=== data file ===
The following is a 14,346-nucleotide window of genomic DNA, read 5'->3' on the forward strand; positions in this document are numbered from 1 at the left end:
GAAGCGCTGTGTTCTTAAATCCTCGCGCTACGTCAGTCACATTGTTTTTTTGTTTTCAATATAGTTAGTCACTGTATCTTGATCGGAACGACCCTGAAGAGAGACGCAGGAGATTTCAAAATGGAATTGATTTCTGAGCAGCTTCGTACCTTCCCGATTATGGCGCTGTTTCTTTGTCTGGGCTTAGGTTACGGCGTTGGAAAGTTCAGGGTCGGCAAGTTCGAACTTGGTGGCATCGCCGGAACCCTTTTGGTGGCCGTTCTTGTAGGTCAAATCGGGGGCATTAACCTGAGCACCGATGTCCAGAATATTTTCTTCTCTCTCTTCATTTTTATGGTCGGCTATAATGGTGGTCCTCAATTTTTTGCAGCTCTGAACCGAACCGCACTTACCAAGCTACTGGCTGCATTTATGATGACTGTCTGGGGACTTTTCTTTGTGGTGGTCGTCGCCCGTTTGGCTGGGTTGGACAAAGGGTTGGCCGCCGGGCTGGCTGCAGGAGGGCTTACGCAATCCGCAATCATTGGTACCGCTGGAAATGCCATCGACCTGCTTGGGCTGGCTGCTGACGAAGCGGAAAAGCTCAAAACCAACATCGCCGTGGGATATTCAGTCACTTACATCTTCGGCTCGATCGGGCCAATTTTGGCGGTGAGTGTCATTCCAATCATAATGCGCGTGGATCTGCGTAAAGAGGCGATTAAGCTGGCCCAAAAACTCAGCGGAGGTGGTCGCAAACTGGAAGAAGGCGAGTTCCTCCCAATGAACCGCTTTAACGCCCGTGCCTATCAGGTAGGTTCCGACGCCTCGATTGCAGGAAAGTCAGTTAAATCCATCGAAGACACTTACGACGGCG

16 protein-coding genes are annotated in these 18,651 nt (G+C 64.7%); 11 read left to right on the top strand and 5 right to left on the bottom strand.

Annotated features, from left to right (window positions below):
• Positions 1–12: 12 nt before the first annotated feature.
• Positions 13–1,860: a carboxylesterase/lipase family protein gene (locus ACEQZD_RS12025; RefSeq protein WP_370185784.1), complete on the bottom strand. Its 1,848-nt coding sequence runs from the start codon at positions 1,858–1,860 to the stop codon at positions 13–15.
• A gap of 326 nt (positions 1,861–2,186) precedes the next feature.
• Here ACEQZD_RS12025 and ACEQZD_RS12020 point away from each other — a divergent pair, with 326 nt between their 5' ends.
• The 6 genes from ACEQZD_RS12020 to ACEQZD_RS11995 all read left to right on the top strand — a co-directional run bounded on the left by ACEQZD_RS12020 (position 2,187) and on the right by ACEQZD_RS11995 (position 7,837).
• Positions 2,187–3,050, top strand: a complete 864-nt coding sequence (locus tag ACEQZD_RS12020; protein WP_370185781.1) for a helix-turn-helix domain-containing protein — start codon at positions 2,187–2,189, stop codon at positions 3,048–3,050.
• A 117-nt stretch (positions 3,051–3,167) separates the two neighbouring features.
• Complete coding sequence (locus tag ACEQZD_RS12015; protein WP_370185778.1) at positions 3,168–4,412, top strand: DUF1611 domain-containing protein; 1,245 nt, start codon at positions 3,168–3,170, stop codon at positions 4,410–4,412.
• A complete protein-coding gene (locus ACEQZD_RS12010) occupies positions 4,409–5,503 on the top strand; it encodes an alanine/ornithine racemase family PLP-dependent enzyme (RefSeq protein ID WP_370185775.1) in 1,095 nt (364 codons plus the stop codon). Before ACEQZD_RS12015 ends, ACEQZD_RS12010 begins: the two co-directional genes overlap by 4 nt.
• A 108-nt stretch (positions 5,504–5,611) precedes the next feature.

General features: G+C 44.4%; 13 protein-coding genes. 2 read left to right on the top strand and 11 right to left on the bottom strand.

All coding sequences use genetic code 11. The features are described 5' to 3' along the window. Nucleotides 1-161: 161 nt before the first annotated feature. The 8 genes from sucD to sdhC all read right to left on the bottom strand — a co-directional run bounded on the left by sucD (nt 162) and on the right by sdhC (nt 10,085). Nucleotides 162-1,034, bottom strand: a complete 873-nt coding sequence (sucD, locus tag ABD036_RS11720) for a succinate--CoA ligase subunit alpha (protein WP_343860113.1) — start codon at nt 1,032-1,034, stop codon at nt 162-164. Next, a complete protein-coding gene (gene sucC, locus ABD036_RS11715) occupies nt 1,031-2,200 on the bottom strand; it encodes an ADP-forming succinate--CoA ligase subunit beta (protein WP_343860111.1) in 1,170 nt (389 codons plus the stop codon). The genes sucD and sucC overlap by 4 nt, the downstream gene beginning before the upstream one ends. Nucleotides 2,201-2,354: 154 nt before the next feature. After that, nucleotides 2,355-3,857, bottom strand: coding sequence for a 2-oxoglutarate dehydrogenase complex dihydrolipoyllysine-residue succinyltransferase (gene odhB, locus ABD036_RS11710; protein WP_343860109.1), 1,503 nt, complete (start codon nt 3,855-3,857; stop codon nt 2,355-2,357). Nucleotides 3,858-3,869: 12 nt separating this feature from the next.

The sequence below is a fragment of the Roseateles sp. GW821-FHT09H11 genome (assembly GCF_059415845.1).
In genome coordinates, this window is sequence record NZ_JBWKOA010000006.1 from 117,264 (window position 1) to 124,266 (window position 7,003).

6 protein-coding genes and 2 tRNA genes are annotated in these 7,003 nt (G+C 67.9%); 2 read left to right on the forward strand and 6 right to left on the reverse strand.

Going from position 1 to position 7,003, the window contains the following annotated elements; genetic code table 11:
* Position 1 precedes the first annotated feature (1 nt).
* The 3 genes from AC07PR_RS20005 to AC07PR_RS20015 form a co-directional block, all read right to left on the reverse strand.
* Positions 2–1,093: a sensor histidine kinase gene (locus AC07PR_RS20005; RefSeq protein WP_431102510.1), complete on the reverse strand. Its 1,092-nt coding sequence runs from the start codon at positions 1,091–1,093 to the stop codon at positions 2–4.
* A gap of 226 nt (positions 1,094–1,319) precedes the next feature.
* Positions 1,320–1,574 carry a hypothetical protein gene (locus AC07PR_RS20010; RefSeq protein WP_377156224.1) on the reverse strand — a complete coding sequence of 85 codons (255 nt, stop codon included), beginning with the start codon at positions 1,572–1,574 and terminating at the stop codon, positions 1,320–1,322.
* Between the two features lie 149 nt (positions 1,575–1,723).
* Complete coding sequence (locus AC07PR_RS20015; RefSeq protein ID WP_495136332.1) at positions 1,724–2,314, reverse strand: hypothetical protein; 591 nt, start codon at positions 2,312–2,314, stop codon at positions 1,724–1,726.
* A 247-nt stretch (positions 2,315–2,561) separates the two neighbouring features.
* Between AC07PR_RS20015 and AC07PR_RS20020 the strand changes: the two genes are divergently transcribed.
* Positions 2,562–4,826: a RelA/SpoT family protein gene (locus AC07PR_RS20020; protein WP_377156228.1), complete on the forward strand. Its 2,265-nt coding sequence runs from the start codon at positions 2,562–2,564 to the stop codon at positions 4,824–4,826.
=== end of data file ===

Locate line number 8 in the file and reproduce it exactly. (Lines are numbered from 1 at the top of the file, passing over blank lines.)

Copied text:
• Here ACEQZD_RS12025 and ACEQZD_RS12020 point away from each other — a divergent pair, with 326 nt between their 5' ends.